Antimicrobial prescribing after rapid influenza PCR implementation in the emergency department


Advocate Lutheran General Hospital


Intro:Influenza shares common symptoms with bacterial pneumonia, which may result in unnecessary antibiotic prescriptions in the emergency department (ED) when the diagnosis is unknown. Rapid influenza polymerase chain reaction (PCR) tests have reduced turnaround times compared to standard multiplex PCR respiratory panels allowing for earlier diagnosis, which may improve antimicrobial stewardship outcomes in the ED. This study aims to compare antibiotic and antiviral use before and after deployment of the rapid influenza PCR in the ED.

Methods:This single-center, retrospective, cohort study included pediatric and adult patients discharged from the ED with a positive influenza test using a standard multiplex PCR respiratory panel (January 2017 - July 2019) or rapid PCR (July 2019 - February 2020). The primary endpoint was number of antibiotic prescriptions pre- and post-implementation of the rapid influenza PCR in the ED. Secondary endpoints included number of antiviral prescriptions, duration of antimicrobial therapy, test turnaround time, ED length of stay, 30-day readmission, and adverse events. A multivariable logistic regression evaluated patient factors associated with antimicrobial prescribing.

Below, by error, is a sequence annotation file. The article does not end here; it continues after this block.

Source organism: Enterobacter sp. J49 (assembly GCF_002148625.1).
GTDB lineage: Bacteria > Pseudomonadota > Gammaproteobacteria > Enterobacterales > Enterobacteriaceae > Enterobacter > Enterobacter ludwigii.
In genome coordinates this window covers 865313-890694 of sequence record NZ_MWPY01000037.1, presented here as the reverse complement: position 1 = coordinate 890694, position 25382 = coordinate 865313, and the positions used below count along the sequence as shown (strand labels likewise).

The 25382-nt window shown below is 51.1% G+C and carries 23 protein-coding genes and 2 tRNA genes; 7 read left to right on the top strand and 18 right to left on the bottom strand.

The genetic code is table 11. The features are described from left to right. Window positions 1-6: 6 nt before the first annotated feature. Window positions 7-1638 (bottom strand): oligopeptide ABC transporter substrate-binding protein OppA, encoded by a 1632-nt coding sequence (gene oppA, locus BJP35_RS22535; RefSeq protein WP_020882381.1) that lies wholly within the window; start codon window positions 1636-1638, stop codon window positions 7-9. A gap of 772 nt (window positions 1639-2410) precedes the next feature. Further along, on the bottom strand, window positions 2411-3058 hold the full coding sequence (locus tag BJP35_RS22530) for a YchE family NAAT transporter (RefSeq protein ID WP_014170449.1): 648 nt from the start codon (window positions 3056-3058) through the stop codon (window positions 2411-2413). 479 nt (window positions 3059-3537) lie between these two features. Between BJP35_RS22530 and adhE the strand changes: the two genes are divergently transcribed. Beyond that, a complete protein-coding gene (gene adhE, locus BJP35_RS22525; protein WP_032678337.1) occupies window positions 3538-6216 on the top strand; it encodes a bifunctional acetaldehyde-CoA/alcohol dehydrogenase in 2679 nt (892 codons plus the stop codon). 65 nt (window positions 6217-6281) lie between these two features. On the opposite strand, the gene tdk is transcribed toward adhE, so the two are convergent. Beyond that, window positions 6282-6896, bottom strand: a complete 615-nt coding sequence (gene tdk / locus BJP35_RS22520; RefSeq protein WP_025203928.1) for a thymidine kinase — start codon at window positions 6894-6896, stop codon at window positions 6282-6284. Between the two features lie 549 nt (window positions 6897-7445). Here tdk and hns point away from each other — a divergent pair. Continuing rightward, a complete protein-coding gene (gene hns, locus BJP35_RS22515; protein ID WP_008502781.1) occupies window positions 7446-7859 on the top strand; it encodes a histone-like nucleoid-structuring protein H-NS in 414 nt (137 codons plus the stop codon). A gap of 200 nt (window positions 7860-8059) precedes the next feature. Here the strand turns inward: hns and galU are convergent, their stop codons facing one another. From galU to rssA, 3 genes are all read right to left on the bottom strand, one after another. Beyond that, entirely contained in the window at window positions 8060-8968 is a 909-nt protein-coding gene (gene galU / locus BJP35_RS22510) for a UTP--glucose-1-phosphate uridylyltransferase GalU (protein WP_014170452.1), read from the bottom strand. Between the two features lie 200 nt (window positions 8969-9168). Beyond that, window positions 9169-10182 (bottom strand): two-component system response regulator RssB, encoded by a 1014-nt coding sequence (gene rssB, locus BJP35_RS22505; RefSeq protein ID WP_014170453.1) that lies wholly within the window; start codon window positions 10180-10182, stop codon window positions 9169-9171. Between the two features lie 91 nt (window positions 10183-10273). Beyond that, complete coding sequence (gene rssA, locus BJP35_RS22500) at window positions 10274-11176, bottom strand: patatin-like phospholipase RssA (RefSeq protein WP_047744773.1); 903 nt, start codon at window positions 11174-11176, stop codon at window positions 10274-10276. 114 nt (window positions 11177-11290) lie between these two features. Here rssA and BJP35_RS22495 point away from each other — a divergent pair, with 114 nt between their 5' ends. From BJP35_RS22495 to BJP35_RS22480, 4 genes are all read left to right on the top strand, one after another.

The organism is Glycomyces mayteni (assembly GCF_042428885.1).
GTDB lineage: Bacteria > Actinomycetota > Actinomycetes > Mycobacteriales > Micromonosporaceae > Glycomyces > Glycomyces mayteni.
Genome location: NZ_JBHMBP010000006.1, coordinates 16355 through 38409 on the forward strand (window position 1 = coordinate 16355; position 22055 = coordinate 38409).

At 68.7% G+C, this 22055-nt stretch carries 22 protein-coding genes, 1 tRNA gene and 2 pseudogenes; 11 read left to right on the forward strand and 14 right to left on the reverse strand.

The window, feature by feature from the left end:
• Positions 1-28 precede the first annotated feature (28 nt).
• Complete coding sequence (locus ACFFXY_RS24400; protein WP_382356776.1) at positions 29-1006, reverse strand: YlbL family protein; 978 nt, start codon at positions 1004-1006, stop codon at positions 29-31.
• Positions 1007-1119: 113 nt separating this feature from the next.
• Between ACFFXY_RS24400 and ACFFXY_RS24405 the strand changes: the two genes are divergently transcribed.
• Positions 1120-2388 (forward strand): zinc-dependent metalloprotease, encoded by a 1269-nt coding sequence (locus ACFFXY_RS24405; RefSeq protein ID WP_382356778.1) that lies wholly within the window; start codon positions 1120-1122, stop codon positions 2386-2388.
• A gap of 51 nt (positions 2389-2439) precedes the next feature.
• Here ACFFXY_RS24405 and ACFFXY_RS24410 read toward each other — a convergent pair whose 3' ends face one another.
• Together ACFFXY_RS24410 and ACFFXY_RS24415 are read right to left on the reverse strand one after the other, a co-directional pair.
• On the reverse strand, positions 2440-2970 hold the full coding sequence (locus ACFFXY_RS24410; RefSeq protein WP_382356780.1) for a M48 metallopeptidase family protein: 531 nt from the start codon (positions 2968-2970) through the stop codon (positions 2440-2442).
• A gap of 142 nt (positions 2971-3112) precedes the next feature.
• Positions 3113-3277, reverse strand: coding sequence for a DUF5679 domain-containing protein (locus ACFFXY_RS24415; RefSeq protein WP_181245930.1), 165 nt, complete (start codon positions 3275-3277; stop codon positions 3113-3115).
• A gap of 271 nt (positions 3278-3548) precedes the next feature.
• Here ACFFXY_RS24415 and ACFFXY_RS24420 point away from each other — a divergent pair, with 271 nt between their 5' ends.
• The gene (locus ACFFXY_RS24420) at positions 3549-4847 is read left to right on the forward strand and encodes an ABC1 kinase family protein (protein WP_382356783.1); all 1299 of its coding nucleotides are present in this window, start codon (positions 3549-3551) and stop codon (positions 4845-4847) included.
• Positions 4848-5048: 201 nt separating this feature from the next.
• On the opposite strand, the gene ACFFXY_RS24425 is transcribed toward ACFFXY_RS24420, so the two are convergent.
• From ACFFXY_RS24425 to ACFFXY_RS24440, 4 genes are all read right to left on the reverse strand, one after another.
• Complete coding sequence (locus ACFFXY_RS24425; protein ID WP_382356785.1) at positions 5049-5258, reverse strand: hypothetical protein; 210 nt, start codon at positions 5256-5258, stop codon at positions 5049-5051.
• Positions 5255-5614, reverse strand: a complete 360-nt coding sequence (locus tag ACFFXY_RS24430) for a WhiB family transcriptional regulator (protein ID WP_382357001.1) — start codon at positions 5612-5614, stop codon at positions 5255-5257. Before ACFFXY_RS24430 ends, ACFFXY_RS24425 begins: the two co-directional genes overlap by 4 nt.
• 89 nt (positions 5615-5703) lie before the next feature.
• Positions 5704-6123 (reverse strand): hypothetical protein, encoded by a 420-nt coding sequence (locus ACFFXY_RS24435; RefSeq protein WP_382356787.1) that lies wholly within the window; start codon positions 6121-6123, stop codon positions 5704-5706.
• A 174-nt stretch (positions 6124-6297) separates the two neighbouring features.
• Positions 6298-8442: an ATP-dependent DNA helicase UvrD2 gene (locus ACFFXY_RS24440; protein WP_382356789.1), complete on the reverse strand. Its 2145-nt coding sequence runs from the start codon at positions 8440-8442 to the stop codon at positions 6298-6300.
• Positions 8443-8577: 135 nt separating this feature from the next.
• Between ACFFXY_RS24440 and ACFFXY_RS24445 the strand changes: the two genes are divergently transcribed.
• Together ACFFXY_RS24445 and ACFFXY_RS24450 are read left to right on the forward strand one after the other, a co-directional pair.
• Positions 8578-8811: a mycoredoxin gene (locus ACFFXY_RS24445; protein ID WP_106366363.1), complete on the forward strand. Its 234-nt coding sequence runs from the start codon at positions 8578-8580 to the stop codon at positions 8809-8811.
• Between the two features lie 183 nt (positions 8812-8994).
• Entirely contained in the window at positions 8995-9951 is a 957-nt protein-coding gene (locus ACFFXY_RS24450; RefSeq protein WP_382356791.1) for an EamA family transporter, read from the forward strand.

Results:A total of 620 positive influenza results were identified with 280 patients (standard multiplex PCR = 33; rapid PCR = 247) meeting inclusion criteria. Patients were less likely to be prescribed antibiotics (39.4% vs 8.9%, OR 0.15, 95% CI 0.067-0.34) and more likely to be prescribed antivirals (24.2% vs 61.1%, OR 4.92, 95% CI 2.13-11.34) with the rapid influenza PCR. Rapid influenza PCR significantly reduced ED length of stay (4.9 vs 3.4 h, p < 0.01) and test turnaround time (27 h vs 3.5 h, p < 0.01). Patients at high risk for complications associated with influenza were more likely to be prescribed antiviral therapy (22.7% vs 67.8%, OR 7.16, 95% CI 2.52-20.40). Based on the regression analysis conducted, asthma, (OR 3.5, 95% CI 1.48-8.26), immunosuppression (OR 9.6, 95% CI 1.18-78.2), and age

Conclusion:Implementation of a rapid influenza PCR in the ED reduced antibiotic use and optimized antiviral therapy for patients with influenza including those at higher risk of complications.

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